At the outset, Joe is locked up in the small town of Sinola, New Mexico as he awaits his trial for poaching. When he is asked if he knew it was illegal to hunt on reservation land, Joe responds:
Well the deer didn’t know where he was, and I wasn’t sure either.
What’d He Wear?
Audiences had become well-acquainted with the sight of Clint Eastwood’s familiar “Man With No Name” guise in Westerns, so it must have caught many audiences off-guard when Joe Kidd is first introduced in a suit – albeit, a raggedly worn one after his night in the slammer. Continue reading
Robert Downey, Jr. as Sherlock Holmes, eccentric consulting detective
London, August 1890
Film: Sherlock Holmes
Release Date: December 25, 2009
Director: Guy Ritchie
Costume Designer: Jenny Beavan
Few have heard of Dr. Joseph Bell, a physician at the Edinburgh Royal Infirmary and eventual lecturer at the University of Edinburgh’s medical school who was born today in 1837. Those who do know Dr. Bell, however, likely know him due to his fame as a likely inspiration for the character of Sherlock Holmes. A very observant and proud doctor, Bell was often called in to assist with police investigations, teaming up with forensic expert Professor Henry Littlejohn. Arthur Conan Doyle had met Bell in 1877 and worked as his clerk at the infirmary. Bell later took pride in knowing that Doyle’s most famed and beloved creation – the character of Sherlock Holmes – was at least partly based on him. Though this inspiration has been exaggerated by series like Murder Rooms: The Dark Beginnings of Sherlock Holmes, the Bell-Doyle connection is undeniable.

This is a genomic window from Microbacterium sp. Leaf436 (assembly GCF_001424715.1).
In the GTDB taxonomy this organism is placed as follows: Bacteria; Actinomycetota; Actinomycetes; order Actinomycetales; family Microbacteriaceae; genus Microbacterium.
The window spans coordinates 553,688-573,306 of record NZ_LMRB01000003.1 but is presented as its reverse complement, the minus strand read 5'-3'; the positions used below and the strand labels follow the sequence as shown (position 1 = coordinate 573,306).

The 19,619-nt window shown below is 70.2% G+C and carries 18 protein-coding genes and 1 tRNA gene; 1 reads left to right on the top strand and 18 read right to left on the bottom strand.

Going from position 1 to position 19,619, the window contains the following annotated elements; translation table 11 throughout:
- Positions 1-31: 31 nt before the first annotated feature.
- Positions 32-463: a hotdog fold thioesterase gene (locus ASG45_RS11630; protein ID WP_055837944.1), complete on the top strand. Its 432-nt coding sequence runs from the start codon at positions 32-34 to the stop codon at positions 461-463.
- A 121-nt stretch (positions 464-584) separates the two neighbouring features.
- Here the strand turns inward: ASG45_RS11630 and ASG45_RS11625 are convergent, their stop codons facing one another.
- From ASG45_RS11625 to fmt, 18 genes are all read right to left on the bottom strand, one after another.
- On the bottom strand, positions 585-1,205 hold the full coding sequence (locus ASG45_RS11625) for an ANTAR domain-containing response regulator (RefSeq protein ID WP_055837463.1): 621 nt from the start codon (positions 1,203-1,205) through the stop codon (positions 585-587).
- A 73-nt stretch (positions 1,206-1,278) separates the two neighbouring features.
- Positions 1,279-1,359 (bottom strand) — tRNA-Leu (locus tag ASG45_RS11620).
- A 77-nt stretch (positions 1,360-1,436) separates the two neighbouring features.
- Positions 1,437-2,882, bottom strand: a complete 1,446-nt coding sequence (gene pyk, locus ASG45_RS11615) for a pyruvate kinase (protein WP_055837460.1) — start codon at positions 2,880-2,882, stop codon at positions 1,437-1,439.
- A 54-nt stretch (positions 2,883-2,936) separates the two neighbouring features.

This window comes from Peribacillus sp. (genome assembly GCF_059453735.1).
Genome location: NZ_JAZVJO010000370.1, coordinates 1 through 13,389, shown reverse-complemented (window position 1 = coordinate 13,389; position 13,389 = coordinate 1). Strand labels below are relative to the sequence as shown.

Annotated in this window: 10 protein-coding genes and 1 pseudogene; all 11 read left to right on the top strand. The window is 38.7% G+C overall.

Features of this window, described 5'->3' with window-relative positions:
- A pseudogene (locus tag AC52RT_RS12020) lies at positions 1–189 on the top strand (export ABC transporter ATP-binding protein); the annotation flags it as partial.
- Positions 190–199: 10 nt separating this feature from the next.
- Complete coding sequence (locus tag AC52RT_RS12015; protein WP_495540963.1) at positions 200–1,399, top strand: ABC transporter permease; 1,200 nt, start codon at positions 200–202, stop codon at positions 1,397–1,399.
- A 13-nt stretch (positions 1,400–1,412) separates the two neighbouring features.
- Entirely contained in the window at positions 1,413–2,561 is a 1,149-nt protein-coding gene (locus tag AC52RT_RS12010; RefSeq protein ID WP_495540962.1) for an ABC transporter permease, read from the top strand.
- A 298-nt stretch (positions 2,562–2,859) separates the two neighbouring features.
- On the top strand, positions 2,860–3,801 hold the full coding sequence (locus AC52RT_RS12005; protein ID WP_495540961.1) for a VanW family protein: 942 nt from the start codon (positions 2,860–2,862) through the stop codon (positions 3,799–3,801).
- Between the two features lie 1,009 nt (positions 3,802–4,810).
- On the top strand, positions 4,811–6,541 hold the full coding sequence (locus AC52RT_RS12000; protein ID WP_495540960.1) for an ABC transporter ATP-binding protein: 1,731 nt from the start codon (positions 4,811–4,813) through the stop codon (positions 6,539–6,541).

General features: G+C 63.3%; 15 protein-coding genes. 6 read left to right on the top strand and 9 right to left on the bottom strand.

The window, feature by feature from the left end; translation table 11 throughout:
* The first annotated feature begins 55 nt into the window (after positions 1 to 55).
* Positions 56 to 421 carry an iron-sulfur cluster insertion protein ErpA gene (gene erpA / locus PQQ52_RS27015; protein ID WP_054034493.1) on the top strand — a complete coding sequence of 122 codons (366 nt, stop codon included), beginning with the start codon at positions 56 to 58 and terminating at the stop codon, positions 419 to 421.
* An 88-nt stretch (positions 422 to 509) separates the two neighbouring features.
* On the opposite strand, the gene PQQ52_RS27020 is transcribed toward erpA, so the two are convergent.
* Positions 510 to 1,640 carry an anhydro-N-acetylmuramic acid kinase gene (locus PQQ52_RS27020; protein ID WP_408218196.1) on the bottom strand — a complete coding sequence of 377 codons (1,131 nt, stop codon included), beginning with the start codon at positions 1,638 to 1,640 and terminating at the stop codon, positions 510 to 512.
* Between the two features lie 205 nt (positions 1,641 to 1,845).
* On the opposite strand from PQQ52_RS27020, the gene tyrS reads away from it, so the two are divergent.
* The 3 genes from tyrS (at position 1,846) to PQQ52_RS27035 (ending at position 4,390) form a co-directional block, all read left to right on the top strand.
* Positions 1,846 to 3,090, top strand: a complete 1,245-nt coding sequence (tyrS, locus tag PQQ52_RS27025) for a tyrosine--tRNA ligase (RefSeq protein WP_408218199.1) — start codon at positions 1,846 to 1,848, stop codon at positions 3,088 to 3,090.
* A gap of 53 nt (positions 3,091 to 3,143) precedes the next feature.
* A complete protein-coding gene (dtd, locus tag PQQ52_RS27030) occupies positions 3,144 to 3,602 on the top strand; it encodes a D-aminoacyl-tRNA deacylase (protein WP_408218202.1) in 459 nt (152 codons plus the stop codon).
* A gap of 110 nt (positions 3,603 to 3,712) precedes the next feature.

To honor Dr. Bell’s birthday, I’ll be exploring the first appearance of Robert Downey, Jr. as Sherlock Holmes in the 2009 reboot, Sherlock Holmes. In this sequence, Holmes and Watson pair up to arrest the evil Lord Blackwood and stop his black magic practices. The scene involves many elements that would become trademarks of the new films, including Holmes’ predictive and fluid fighting technique that proves most effective against Britain’s most thickheaded thugs. Continue reading
Robert Redford as Harry Longbaugh, aka “The Sundance Kid”, American outlaw and sharpshooter
Colorado to Bolivia (via New York City), Spring 1901
Film: Butch Cassidy and the Sundance Kid
Release Date: October 24, 1969
Director: George Roy Hill
Costume Designer: Edith Head
For Throwback Tuesday (that’s a thing, right?), BAMF Style is focusing on another BAMF hero – Robert Redford, who celebrated his 78th birthday yesterday – in the role that arguably shot his career into megastardom.
As Harry Longbaugh, alias “The Sundance Kid”, Redford played a level-headed – if pessimisitc – ying to the optimistic dreamer Butch Cassidy played by Paul Newman. Butch and the Kid were outlaws, killers, and thieves, but William Goldman’s script, George Roy Hill’s direction, and Newman and Redford’s bickering chemistry reinvented the two bandits’ image. Continue reading